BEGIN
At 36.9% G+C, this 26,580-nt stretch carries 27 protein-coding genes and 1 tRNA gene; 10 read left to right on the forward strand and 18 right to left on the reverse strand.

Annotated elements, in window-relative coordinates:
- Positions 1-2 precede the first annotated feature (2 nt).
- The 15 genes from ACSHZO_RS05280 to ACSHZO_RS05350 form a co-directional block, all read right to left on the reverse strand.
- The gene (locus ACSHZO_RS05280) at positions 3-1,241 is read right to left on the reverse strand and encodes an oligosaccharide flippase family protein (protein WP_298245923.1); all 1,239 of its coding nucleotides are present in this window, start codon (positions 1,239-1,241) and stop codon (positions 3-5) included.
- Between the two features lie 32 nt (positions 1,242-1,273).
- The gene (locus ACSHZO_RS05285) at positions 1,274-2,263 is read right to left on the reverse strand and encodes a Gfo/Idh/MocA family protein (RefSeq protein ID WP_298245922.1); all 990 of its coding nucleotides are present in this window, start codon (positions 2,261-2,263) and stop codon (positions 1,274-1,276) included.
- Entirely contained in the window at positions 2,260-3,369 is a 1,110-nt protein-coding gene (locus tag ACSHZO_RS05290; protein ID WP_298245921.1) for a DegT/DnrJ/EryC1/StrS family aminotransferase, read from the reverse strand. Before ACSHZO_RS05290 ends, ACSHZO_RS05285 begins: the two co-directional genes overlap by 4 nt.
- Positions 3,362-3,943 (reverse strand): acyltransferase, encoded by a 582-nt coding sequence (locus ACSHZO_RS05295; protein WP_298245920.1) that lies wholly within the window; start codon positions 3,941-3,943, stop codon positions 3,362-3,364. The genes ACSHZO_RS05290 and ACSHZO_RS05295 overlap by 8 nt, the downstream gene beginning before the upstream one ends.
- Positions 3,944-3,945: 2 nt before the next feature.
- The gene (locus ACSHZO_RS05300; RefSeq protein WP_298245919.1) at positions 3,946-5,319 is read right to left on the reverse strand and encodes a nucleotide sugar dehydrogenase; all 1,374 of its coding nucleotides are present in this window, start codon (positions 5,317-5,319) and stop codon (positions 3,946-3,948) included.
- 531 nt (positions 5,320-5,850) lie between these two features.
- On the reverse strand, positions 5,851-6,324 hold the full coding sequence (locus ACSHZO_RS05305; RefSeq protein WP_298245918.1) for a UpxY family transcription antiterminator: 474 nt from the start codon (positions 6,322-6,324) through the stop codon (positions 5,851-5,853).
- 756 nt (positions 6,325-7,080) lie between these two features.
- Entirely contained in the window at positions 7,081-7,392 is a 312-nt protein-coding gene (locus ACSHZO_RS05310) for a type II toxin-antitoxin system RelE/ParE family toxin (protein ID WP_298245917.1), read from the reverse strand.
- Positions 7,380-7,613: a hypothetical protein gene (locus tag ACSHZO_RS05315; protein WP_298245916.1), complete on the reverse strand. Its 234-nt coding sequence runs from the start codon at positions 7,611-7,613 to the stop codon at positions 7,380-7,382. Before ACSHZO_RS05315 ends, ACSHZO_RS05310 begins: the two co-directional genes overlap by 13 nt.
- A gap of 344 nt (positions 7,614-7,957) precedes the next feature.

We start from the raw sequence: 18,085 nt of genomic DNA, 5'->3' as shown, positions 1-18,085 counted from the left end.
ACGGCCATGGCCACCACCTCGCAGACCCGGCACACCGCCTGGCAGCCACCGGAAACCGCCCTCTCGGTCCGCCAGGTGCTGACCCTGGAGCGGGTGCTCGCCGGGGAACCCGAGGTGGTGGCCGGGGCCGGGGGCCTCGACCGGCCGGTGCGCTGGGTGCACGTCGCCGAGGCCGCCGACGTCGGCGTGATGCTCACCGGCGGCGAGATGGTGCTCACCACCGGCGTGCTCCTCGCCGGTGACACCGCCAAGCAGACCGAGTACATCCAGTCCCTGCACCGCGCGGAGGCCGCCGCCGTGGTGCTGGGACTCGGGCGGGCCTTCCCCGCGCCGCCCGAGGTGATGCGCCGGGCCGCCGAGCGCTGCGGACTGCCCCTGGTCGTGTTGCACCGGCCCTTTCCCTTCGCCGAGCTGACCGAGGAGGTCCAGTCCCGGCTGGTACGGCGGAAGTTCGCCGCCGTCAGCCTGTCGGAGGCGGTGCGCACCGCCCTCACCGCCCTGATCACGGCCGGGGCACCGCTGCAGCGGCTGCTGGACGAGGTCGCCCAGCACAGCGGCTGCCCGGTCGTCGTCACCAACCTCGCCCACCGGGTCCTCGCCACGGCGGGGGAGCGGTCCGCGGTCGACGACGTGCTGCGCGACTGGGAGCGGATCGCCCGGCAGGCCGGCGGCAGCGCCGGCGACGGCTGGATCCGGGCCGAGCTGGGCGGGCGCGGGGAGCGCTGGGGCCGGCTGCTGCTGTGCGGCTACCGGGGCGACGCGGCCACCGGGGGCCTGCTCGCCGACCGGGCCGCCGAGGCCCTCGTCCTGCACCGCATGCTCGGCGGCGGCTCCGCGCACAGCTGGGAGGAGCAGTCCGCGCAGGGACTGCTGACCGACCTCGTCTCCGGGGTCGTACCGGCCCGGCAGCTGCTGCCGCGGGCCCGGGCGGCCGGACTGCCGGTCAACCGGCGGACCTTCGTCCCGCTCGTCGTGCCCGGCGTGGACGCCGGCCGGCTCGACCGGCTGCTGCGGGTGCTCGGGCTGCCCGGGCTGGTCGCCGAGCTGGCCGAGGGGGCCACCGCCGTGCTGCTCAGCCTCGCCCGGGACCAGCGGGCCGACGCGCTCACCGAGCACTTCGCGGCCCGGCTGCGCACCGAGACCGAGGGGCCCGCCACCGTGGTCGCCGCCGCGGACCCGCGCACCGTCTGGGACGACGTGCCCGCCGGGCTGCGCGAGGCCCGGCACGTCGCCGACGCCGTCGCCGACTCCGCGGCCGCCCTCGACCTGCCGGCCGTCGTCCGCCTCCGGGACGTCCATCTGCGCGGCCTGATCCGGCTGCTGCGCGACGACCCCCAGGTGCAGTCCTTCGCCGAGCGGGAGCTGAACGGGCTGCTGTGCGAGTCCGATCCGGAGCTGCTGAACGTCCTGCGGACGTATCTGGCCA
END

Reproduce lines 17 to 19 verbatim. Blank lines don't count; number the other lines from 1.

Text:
- A gap of 344 nt (positions 7,614-7,957) precedes the next feature.

We start from the raw sequence: 18,085 nt of genomic DNA, 5'->3' as shown, positions 1-18,085 counted from the left end.
ACGGCCATGGCCACCACCTCGCAGACCCGGCACACCGCCTGGCAGCCACCGGAAACCGCCCTCTCGGTCCGCCAGGTGCTGACCCTGGAGCGGGTGCTCGCCGGGGAACCCGAGGTGGTGGCCGGGGCCGGGGGCCTCGACCGGCCGGTGCGCTGGGTGCACGTCGCCGAGGCCGCCGACGTCGGCGTGATGCTCACCGGCGGCGAGATGGTGCTCACCACCGGCGTGCTCCTCGCCGGTGACACCGCCAAGCAGACCGAGTACATCCAGTCCCTGCACCGCGCGGAGGCCGCCGCCGTGGTGCTGGGACTCGGGCGGGCCTTCCCCGCGCCGCCCGAGGTGATGCGCCGGGCCGCCGAGCGCTGCGGACTGCCCCTGGTCGTGTTGCACCGGCCCTTTCCCTTCGCCGAGCTGACCGAGGAGGTCCAGTCCCGGCTGGTACGGCGGAAGTTCGCCGCCGTCAGCCTGTCGGAGGCGGTGCGCACCGCCCTCACCGCCCTGATCACGGCCGGGGCACCGCTGCAGCGGCTGCTGGACGAGGTCGCCCAGCACAGCGGCTGCCCGGTCGTCGTCACCAACCTCGCCCACCGGGTCCTCGCCACGGCGGGGGAGCGGTCCGCGGTCGACGACGTGCTGCGCGACTGGGAGCGGATCGCCCGGCAGGCCGGCGGCAGCGCCGGCGACGGCTGGATCCGGGCCGAGCTGGGCGGGCGCGGGGAGCGCTGGGGCCGGCTGCTGCTGTGCGGCTACCGGGGCGACGCGGCCACCGGGGGCCTGCTCGCCGACCGGGCCGCCGAGGCCCTCGTCCTGCACCGCATGCTCGGCGGCGGCTCCGCGCACAGCTGGGAGGAGCAGTCCGCGCAGGGACTGCTGACCGACCTCGTCTCCGGGGTCGTACCGGCCCGGCAGCTGCTGCCGCGGGCCCGGGCGGCCGGACTGCCGGTCAACCGGCGGACCTTCGTCCCGCTCGTCGTGCCCGGCGTGGACGCCGGCCGGCTCGACCGGCTGCTGCGGGTGCTCGGGCTGCCCGGGCTGGTCGCCGAGCTGGCCGAGGGGGCCACCGCCGTGCTGCTCAGCCTCGCCCGGGACCAGCGGGCCGACGCGCTCACCGAGCACTTCGCGGCCCGGCTGCGCACCGAGACCGAGGGGCCCGCCACCGTGGTCGCCGCCGCGGACCCGCGCACCGTCTGGGACGACGTGCCCGCCGGGCTGCGCGAGGCCCGGCACGTCGCCGACGCCGTCGCCGACTCCGCGGCCGCCCTCGACCTGCCGGCCGTCGTCCGCCTCCGGGACGTCCATCTGCGCGGCCTGATCCGGCTGCTGCGCGACGACCCCCAGGTGCAGTCCTTCGCCGAGCGGGAGCTGAACGGGCTGCTGTGCGAGTCCGATCCGGAGCTGCTGAACGTCCTGCGGACGTATCTGGCCA